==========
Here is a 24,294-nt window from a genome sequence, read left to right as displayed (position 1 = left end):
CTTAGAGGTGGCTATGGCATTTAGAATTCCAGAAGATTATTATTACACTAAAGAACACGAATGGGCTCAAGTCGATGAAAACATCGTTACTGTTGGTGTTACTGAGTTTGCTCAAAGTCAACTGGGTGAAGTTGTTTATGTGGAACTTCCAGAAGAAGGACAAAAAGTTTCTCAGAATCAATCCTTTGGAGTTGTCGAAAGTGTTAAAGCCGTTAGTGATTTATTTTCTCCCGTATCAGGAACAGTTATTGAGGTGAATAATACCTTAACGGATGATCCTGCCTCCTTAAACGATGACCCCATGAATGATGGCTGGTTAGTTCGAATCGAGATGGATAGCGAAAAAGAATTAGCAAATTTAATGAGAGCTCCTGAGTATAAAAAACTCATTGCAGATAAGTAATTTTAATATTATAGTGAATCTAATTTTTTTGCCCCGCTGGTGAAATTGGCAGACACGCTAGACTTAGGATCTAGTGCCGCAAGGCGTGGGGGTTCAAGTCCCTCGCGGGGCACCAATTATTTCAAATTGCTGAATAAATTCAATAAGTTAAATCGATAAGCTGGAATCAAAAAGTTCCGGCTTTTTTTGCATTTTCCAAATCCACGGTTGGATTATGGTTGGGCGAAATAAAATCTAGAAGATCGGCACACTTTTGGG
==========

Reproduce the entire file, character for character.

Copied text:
Here is a 24,294-nt window from a genome sequence, read left to right as displayed (position 1 = left end):
CTTAGAGGTGGCTATGGCATTTAGAATTCCAGAAGATTATTATTACACTAAAGAACACGAATGGGCTCAAGTCGATGAAAACATCGTTACTGTTGGTGTTACTGAGTTTGCTCAAAGTCAACTGGGTGAAGTTGTTTATGTGGAACTTCCAGAAGAAGGACAAAAAGTTTCTCAGAATCAATCCTTTGGAGTTGTCGAAAGTGTTAAAGCCGTTAGTGATTTATTTTCTCCCGTATCAGGAACAGTTATTGAGGTGAATAATACCTTAACGGATGATCCTGCCTCCTTAAACGATGACCCCATGAATGATGGCTGGTTAGTTCGAATCGAGATGGATAGCGAAAAAGAATTAGCAAATTTAATGAGAGCTCCTGAGTATAAAAAACTCATTGCAGATAAGTAATTTTAATATTATAGTGAATCTAATTTTTTTGCCCCGCTGGTGAAATTGGCAGACACGCTAGACTTAGGATCTAGTGCCGCAAGGCGTGGGGGTTCAAGTCCCTCGCGGGGCACCAATTATTTCAAATTGCTGAATAAATTCAATAAGTTAAATCGATAAGCTGGAATCAAAAAGTTCCGGCTTTTTTTGCATTTTCCAAATCCACGGTTGGATTATGGTTGGGCGAAATAAAATCTAGAAGATCGGCACACTTTTGGG